For instance, they quoted the Attorney-General of the Federation to have said that after the Okiro-led panel must have concluded its assignment on the probe of the $180million Halliburton bribery, he said he would not prosecute the indicted except he wasÂ given the permission by President Umaru Yarâ€™Adua to so do.
Indeed, Saturday Vanguard can confirm that Chief Aondoakaa (SAN) made the disclosure shortly after he inaugurated the five-member inter-agency probe panel headed by the Inspector-General of Police, Mr Mike Okiro, with a mandate to look into the Halliburton bribery scandal.
He tacitly said that his difficulty was the 1999 constitution.
But when he was reminded by newsmen that by virtue of section 174 of the 1999 constitution, he had the constitutional rights to initiate criminal proceedings against any person before any law court in Nigeria in respect of any offence like the instant one created by or under any Act of the National Assembly without any recourse to anybody, Aondoakaa (SAN) said he admitted but that his discretion to exercise his prosecutorial powers is, unfortunately, subject to the approval of Mr President.
He fingered section 130 (1) (2) of the 1999 constitution as one that limited his discretion to exercise his unlimited prosecutorial power.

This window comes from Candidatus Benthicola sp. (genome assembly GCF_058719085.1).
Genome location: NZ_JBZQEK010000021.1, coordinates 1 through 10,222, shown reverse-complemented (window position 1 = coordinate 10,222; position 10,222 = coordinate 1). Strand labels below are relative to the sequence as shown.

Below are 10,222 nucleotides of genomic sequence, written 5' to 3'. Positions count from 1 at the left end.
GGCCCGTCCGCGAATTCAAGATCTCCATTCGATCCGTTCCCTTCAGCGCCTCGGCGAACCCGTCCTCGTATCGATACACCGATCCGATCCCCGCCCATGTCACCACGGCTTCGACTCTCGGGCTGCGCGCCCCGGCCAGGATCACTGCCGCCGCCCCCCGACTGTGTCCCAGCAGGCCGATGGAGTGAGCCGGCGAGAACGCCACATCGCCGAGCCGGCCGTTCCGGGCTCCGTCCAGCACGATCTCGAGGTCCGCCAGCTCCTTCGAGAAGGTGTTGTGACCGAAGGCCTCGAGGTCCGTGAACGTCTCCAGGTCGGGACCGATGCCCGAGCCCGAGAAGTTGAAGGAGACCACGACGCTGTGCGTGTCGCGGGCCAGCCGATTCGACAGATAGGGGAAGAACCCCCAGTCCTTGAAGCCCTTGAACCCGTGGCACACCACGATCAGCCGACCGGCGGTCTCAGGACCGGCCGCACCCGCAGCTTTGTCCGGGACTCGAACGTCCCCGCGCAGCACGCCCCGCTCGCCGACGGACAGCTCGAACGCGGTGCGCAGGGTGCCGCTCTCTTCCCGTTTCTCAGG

The said section 130 of the 1999 constitution states:
(1) There shall be for the Federation a President.
(2) The president shall be the Head of State, the Chief Executive of the Federation and Commander-in-Chief of the Armed Forces of the Federation.
Although a thorough reading of the cited constitutional provision did not circumscribe, in any clear term, the discretion of the chief law officer of the Federation to prosecute any person in any law court as claimed by Aondoakaa (SAN), he however laboured in vain to explain that the addition of â€œChief Executiveâ€ to the appellation of Mr President which was absent in the 1979 constitution implied that all ministers serving in his (Mr Presidentâ€™s) cabinet must take instruction from him on anything in their ministries including prosecution of criminals.
Human rights activist, Prof Chidi Odinkalu and a former Chief Judge of Lagos State , Justice Omotunde Ilori separately disagreed with Aondoakaa on this issue.
The duo said they were not interested in discussing Aondoakaa as a person but his office.
According to Justice Ilori, he said the constitution of the Federal Republic of Nigeria 1999 has three principal concepts. â€œThe first is the separation of powers. That is you have the executive, the judiciary and the legislature.
â€œSecondly, you have division of powers. That is the division of powers between the federal, states and local governments”.